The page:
And as far as I can tell, English royalty had a religious side to it. Meaning, if you're royalty, there's a certain "chosenness" implied. Until today, the British anthem is "God Save the Queen." British coronations are quasi-religious events that take place in an abbey and performed by religious clerics. The original "Supreme Head of the Church of England" was that degenerate lump, King Henry the Eighth. (If you remember, European royalty was at one time referred to as "the Holy Roman Emperor" and you were a prince in the "Holy Roman Empire." "Holy," eh? What a joke.)
So non-royals were considered to lack those "holy" genes.
(Oh, the royal gene pool...yikes. Even today, Europe's royal families suffer the results of inbreeding, which is why they've all started marrying "commoners" and even marry outside their ethnicity and nationality.)
Then Social Darwinism entered the picture, downgrading the poor even more. Religious class discrimination now developed an "unbiased" scientific side to it. (i.e., "We're not racists or bad people, it's just objective scientific fact!")
The point is that British people feel entitled to benefits and favors (or feel that the poor are entitled to benefits and favors) from their higher-ups because that's always how it was. They were exploited by their higher-ups, and they deserve to be reimbursed and cared for. (Also, because they were "property," they didn't have much choice than to beg for favors from their rich masters.)
They basically went from serfdom to Socialism, and now they're stuck.
As an American, this was mind-boggling to me because I grew up reading about pioneers and people who felt marvelous about striking out on their own, whether it was joining a gold rush or building their own cabin with just an axe and their own muscle, while subsisting on hunting and fishing. These people rejoicing at being "free and independent" and they mostly were free and independent.
The thought of hand-outs was repugnant to them and they even resented paying taxes.
In fact, in one classic fictionalized biography of the author's grandmother, the British father inherited a massive luxury estate in England and stood to receive coveted titles along with the estate, yet he and his American wife and children decided against leaving America and giving up their US citizenship because they wanted to remain free and independent, and not enter a classist system.
Yes, they preferred their log cabin and flour mill to an extravagant mansion with peacocks on the lawn.
And while the entitlement mentality has burgeoned in America, it's considered un-American by many Americans. American Conservatives argue vigorously for a free-market system and deregulation, plus the freedom to both succeed and the freedom to fail (along with the freedom to pick up oneself and try again).
I simply wasn't aware of how much a history and a different system could affect a modern system today.
The point is that, with some exceptions, even Conservative right-wing British don't WANT out of a system and mentality that is leading to their downfall.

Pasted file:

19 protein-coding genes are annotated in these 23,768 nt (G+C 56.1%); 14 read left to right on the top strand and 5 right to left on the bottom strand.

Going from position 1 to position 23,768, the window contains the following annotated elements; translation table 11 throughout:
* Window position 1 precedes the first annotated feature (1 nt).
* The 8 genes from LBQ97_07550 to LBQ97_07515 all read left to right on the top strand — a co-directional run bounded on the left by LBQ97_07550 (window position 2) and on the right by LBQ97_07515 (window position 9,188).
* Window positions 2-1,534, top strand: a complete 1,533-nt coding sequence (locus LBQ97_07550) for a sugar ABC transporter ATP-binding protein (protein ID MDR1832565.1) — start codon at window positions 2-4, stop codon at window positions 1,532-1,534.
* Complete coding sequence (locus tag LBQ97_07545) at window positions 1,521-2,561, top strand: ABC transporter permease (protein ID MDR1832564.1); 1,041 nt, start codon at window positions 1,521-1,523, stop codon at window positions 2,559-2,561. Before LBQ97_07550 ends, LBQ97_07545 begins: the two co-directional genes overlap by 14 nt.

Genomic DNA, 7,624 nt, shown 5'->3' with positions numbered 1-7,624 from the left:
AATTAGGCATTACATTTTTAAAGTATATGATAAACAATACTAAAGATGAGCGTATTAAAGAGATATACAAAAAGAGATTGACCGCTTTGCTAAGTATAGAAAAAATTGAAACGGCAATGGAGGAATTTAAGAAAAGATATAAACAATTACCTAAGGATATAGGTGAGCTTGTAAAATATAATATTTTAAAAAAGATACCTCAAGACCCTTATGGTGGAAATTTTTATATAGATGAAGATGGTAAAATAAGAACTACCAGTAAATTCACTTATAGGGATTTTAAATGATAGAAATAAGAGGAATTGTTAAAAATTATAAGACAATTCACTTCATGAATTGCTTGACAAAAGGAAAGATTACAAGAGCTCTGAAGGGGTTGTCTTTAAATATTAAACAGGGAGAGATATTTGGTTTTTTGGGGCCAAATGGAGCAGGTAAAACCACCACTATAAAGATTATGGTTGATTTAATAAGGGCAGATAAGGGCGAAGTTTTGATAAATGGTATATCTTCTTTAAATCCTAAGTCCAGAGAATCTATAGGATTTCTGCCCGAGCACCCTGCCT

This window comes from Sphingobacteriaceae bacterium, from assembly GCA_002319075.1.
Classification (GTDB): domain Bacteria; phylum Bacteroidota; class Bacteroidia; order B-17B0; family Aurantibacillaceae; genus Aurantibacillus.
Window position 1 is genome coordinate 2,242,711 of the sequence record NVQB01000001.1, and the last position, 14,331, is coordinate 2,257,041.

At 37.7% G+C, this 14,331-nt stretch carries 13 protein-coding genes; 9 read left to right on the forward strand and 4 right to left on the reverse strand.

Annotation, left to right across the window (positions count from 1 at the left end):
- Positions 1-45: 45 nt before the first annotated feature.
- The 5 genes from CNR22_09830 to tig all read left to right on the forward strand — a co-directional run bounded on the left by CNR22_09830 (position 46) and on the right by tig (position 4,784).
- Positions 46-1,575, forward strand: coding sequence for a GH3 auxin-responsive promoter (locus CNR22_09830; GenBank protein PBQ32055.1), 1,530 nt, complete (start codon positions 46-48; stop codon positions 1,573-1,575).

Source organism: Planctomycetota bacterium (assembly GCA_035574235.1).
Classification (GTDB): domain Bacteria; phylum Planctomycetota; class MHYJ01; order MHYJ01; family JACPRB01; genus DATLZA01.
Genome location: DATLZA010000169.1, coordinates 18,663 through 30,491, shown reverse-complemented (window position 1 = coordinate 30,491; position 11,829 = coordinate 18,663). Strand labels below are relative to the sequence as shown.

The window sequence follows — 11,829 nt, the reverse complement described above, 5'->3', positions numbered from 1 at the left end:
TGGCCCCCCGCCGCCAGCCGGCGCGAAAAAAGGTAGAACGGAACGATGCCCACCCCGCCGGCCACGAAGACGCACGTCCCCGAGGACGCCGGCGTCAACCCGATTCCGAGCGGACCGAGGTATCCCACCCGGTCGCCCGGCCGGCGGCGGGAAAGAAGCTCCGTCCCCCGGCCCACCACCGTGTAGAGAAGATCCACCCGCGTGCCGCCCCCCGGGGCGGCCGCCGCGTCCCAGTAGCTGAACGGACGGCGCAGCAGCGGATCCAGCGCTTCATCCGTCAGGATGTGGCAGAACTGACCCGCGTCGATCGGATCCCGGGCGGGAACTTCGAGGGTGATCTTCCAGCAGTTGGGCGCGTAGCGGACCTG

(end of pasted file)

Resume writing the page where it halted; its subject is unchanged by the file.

I Can be a Drunken Shlub If I Want To
Even the appealing Tommy Robinson complains about Muslim infringement on the right to stumble home drunk from the pubs at night.
This just isn't good enough.
Douglas Murray has stated many times that the British need to save Britain because "we don't have an Israel to escape to."
And that's correct.
The Jews of Britain can ultimately leave when things get too intolerable.
The non-Jews of Britain have nowhere to go (although I suppose some can try getting into America or Australia or New Zealand; Nigel Farage is quite popular with American Conservatives).
But as long as the UK is only blabbing about individual rights -- however inane or harmful those rights may be -- it doesn't have a leg to stand on.
You have to have some kind of God-based moral highground and outside of certain pockets, that moral highground doesn't seem to exist.
In fact, when a UKIP rep stated his opposition to same-gender marriage, UKIP saw the need to oust him (albeit reluctantly) and Nigel Farage set about excusing his behavior by explaining that he was of "that generation."
Even the right-wing Conservative party could not bring itself to defend a moral position on moral grounds. Instead, they chose to "excuse" this position.
This is very different than the American right defending traditional marriage as a moral ideal.
For example, America's Vice-President Mike Pence has unapolegtically declared his position that funding for AIDS be moved to provide assistance for "those seeking to change their sxual behavior." He signed the Religious Freedom Restoration Act into law (which means that religious people don't have to cater to people who act in opposition to to religious morals), and has stood very firmly against legalizing same-gender marriage (while all the time opposing the mistreatment or persecution of those with same-gender attraction).
American Conservatives never try to tone Pence's views as those of "that generation." Rather, they rigorously defend his views as the moral highground. As far as I know, President Trump himself has not feel the need to "excuse" or apologize for the pro-traditional marriage views of his Vice-President.
Can You Stop the Sun from Setting? Only by Prayer (a continuation of this post)
Standing for Nothing: The UK